FILE - This April 8, 2016, file photo, provided by Utah State Prison shows Wanda Barzee. Barzee, the woman convicted of helping a former street preach
Elizabeth Smart arrives for a news conference Thursday, Sept. 13, 2018, in Salt Lake City. Smart says it appears there is no viable, legal recourse sh
Elizabeth Smart walks to her press conference at the Utah State Capitol in Salt Lake City on Thursday, Sept. 13, 2018. Wanda Barzee will be released f
FILE - In this April 24, 2015, file photo, kidnapping survivor Elizabeth Smart looks on during a news conference in Sandy, Utah. Wanda Barzee, a woman
FILE - This 2017 photo provided by the Utah Department of Corrections shows Wanda Barzee. Barzee, a woman convicted of helping a former street preache
SALT LAKE CITY (AP) — Once an accomplished organ player in Salt Lake City, Wanda Barzee became a disturbing figure for members of her own family after she helped in the 2002 kidnapping of then-teenager Elizabeth Smart.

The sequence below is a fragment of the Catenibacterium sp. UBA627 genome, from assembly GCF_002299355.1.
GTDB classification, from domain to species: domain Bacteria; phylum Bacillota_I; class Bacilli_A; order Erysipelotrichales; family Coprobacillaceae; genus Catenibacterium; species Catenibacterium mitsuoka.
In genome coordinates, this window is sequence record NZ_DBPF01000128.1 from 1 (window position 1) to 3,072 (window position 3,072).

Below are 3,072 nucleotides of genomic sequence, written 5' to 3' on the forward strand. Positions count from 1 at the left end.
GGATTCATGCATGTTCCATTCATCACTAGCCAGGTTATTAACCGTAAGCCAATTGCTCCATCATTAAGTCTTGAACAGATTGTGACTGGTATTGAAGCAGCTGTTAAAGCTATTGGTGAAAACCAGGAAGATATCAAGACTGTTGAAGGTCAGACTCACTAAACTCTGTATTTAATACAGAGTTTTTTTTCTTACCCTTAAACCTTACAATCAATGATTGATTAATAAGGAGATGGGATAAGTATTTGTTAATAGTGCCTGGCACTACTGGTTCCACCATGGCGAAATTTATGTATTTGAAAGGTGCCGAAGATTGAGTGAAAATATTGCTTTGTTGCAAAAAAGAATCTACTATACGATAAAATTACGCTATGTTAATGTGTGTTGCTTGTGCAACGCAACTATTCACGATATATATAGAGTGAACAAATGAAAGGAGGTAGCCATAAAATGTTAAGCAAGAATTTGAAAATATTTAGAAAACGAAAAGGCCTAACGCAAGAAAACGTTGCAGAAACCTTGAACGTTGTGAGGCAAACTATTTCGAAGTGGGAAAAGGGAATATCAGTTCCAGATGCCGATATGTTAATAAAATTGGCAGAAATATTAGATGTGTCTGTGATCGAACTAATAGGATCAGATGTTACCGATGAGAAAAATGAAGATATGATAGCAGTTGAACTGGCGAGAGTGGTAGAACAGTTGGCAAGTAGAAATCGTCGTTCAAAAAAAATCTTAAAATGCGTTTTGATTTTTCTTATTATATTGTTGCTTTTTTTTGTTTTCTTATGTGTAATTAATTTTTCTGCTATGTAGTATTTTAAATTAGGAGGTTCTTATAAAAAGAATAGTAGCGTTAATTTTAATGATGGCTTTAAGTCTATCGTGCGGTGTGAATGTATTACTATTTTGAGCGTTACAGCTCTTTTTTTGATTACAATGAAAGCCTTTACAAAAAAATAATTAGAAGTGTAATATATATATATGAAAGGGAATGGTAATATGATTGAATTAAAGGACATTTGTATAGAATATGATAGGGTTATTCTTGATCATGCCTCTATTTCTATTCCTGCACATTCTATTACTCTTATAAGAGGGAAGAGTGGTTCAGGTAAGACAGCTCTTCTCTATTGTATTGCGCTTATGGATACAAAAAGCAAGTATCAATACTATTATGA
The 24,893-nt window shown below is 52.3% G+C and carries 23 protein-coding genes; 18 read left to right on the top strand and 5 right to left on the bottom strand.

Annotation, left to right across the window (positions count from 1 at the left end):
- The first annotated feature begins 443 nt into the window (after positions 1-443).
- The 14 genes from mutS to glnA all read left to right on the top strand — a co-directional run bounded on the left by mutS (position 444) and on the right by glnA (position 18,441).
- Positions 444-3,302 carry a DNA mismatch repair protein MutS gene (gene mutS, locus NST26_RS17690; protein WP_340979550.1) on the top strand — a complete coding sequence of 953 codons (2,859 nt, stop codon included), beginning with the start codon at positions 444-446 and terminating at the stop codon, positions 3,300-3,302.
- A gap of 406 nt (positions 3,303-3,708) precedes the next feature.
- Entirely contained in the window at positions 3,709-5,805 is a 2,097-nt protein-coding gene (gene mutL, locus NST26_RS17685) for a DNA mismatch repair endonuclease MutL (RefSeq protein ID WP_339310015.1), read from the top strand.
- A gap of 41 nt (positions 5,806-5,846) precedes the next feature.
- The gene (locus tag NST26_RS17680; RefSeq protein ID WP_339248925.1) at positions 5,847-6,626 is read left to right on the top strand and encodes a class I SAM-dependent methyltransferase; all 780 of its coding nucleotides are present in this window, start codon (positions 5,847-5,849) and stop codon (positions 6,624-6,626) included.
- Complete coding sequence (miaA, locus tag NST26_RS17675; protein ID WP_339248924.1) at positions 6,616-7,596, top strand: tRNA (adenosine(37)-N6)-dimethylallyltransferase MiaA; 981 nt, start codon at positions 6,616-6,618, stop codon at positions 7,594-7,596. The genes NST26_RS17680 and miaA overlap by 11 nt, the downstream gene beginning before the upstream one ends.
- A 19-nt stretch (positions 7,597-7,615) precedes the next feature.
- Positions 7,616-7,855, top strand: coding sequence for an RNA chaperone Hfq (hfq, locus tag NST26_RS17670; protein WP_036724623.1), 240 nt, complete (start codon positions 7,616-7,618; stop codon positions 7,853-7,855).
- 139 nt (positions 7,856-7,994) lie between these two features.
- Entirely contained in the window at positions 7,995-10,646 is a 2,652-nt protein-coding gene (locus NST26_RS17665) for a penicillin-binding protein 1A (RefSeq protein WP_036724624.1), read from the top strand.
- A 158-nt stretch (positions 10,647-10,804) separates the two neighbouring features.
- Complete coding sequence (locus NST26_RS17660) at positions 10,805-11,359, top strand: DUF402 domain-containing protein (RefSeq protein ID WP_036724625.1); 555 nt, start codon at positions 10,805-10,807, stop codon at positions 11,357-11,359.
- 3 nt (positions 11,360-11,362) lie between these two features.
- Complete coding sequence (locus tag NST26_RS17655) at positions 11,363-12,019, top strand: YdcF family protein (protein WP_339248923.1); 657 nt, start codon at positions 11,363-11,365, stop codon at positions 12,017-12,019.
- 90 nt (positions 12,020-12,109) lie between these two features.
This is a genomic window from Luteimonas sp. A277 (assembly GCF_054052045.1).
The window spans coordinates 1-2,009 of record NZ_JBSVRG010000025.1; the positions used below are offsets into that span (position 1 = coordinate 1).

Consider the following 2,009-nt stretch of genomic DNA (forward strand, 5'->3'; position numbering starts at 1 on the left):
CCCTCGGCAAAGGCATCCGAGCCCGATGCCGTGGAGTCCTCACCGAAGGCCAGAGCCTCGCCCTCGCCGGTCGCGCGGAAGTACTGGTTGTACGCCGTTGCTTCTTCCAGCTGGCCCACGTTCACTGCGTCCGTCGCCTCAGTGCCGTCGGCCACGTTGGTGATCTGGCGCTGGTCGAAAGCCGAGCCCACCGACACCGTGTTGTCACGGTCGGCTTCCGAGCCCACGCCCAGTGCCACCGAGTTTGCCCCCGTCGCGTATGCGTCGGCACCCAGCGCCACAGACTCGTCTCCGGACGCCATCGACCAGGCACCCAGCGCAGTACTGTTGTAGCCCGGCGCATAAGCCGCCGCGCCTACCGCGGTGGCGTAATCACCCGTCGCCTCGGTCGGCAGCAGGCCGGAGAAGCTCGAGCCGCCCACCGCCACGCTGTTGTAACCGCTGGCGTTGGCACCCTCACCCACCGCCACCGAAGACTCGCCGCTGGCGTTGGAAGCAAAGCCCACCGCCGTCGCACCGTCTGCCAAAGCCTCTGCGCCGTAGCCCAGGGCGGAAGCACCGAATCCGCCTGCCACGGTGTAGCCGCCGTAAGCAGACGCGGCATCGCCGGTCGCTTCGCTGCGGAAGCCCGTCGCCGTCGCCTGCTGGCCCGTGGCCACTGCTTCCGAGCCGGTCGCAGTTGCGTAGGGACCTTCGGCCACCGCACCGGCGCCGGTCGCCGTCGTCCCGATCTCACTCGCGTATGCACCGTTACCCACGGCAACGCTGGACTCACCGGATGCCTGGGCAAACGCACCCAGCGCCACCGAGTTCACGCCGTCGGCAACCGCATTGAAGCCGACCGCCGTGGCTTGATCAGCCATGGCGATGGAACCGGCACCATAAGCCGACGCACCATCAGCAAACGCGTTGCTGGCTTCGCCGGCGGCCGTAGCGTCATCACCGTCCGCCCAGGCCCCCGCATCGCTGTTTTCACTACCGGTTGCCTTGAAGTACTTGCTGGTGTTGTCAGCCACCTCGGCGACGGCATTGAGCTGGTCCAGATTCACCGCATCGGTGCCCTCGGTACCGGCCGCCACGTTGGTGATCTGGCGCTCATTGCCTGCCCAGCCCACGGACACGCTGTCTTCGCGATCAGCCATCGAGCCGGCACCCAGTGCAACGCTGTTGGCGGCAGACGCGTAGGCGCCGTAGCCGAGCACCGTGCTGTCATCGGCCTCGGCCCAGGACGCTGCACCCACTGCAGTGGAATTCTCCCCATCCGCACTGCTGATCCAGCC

Days before the 72-year-old woman is released from prison, an expert says looming fears about whether she remains a threat and calls to keep her off the streets bring up deep-rooted questions about mental-health treatment in the nation's prisons.
Details of the crime still horrify Barzee's niece, Tina Mace. She says no family members she knows of would take in Barzee after her release.
Deputy Chief U.S. Probation Officer for Utah Eric Anderson says Barzee has secured a place to live. He declined to provide details.